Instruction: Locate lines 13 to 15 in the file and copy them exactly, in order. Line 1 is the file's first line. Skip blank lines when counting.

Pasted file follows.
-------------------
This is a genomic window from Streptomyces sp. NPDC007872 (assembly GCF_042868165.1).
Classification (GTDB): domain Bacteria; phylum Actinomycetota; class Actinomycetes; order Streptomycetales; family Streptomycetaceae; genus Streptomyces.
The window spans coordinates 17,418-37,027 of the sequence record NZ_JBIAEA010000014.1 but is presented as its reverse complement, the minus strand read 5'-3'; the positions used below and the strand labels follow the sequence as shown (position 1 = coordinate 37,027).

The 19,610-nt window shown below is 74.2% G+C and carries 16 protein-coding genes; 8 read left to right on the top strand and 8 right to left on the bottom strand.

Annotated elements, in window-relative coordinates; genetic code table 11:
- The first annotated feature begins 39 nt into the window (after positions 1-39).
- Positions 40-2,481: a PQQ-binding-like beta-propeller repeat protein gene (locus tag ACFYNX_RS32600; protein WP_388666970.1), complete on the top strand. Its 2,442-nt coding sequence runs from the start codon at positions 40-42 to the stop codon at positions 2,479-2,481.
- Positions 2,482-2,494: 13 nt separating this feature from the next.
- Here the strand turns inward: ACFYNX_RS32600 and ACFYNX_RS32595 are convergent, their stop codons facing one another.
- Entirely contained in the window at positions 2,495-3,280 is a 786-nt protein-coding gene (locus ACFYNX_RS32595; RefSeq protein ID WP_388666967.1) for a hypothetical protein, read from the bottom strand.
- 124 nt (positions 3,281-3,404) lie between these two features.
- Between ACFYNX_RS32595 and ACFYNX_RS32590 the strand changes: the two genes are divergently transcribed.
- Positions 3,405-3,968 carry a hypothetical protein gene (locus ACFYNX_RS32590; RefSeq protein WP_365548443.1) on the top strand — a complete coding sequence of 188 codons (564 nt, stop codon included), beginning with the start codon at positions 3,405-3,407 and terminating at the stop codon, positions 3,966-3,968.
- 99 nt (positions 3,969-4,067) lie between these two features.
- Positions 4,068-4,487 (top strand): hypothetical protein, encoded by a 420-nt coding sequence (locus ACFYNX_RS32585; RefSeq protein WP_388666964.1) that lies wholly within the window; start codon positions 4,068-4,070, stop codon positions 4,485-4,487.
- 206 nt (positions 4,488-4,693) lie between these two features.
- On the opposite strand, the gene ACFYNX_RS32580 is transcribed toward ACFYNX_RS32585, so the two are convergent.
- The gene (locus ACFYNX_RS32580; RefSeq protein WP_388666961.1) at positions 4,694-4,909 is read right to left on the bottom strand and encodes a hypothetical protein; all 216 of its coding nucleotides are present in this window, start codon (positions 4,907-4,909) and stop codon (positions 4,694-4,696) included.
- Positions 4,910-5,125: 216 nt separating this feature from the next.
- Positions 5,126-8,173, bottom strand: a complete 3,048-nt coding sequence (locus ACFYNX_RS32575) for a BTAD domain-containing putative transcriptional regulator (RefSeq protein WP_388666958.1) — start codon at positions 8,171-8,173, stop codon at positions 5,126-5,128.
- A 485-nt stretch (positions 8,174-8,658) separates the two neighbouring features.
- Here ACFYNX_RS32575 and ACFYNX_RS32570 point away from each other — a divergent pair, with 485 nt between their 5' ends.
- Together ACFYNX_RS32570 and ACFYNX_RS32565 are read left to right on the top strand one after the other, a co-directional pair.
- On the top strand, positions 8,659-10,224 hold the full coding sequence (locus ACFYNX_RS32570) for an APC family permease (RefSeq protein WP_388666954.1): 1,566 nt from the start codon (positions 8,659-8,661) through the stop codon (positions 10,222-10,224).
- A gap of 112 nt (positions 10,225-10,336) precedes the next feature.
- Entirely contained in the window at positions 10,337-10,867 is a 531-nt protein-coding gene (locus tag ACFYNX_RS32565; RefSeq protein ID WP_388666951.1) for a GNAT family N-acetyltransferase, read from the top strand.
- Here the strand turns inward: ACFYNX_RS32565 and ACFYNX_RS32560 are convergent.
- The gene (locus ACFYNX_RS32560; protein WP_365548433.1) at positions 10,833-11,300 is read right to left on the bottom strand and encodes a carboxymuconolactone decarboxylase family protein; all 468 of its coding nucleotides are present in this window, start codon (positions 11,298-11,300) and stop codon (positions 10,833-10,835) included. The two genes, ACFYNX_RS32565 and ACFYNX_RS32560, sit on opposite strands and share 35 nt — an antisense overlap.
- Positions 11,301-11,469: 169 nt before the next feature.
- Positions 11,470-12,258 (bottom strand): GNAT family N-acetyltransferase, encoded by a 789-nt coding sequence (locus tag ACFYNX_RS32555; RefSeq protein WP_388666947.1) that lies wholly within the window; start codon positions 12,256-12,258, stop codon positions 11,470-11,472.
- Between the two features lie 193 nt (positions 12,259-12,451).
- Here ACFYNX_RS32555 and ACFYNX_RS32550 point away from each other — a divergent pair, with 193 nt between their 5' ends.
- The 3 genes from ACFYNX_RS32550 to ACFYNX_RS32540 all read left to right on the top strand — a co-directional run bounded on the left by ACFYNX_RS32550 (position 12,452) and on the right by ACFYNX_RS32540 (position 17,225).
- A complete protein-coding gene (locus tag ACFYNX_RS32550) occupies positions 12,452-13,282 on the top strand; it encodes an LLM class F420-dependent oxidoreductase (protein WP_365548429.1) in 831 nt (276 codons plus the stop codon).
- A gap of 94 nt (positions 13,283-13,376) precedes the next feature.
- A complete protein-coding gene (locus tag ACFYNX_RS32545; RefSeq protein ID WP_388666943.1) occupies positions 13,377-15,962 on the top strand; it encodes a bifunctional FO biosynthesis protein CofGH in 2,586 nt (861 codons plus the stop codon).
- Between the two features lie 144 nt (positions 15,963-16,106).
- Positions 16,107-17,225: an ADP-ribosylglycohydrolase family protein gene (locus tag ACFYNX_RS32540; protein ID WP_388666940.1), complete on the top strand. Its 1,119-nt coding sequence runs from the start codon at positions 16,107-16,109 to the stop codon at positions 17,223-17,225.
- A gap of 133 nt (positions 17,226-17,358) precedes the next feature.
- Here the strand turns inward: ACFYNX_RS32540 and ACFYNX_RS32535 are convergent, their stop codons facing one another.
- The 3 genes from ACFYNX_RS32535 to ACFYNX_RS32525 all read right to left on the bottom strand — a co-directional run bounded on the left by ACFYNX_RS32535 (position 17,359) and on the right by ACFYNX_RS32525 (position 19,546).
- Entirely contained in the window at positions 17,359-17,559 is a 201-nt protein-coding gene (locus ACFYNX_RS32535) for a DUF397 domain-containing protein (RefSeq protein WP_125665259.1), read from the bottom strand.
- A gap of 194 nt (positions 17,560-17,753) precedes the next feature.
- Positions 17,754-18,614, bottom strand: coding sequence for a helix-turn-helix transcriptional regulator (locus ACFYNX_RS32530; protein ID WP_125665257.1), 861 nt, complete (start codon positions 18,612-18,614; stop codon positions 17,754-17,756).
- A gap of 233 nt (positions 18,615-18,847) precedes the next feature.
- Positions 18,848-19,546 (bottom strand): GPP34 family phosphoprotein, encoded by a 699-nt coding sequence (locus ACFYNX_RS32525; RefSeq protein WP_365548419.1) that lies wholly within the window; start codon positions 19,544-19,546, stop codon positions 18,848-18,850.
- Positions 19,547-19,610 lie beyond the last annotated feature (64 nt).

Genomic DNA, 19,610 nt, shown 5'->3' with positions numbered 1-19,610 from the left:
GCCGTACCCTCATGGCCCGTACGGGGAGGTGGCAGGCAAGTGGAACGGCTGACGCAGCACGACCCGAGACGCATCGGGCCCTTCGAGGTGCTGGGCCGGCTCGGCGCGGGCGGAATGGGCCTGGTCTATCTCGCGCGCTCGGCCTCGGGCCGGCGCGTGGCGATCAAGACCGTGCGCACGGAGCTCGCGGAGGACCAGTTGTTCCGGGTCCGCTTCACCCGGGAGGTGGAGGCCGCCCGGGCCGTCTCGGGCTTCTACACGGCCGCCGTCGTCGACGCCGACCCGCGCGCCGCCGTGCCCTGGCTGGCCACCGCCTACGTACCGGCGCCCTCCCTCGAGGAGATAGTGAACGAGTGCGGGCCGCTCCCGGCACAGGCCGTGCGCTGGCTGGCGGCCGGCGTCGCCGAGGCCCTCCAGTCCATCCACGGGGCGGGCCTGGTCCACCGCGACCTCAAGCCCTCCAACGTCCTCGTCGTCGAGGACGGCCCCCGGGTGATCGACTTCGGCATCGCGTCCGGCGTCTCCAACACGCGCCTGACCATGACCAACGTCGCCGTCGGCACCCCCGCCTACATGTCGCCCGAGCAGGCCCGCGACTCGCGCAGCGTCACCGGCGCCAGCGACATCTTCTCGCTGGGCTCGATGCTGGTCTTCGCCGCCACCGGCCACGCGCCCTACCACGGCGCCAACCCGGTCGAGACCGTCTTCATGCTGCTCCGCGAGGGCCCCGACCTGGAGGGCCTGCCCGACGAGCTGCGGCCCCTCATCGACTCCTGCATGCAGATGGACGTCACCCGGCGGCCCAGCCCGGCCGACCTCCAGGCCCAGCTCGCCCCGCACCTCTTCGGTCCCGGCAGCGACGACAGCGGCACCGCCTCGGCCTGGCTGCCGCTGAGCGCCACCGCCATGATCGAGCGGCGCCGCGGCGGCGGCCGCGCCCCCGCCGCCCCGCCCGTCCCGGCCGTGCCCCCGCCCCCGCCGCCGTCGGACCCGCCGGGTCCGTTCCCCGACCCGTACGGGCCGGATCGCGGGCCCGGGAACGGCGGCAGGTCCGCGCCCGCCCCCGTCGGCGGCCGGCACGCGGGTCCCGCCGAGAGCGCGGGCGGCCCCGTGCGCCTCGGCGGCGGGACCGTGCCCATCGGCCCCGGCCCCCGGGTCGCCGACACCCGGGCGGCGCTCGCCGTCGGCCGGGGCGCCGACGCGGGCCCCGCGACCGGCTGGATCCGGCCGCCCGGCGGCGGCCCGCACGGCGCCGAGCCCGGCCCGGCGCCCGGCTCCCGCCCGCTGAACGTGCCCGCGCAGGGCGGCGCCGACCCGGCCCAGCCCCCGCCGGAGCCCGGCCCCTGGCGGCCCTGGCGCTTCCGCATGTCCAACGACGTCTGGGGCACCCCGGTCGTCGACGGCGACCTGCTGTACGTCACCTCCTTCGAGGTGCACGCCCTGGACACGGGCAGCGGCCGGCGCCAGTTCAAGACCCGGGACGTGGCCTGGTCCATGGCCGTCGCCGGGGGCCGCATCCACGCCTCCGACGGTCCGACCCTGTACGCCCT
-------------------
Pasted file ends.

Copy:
- Positions 3,405-3,968 carry a hypothetical protein gene (locus ACFYNX_RS32590; RefSeq protein WP_365548443.1) on the top strand — a complete coding sequence of 188 codons (564 nt, stop codon included), beginning with the start codon at positions 3,405-3,407 and terminating at the stop codon, positions 3,966-3,968.
- 99 nt (positions 3,969-4,067) lie between these two features.
- Positions 4,068-4,487 (top strand): hypothetical protein, encoded by a 420-nt coding sequence (locus ACFYNX_RS32585; RefSeq protein WP_388666964.1) that lies wholly within the window; start codon positions 4,068-4,070, stop codon positions 4,485-4,487.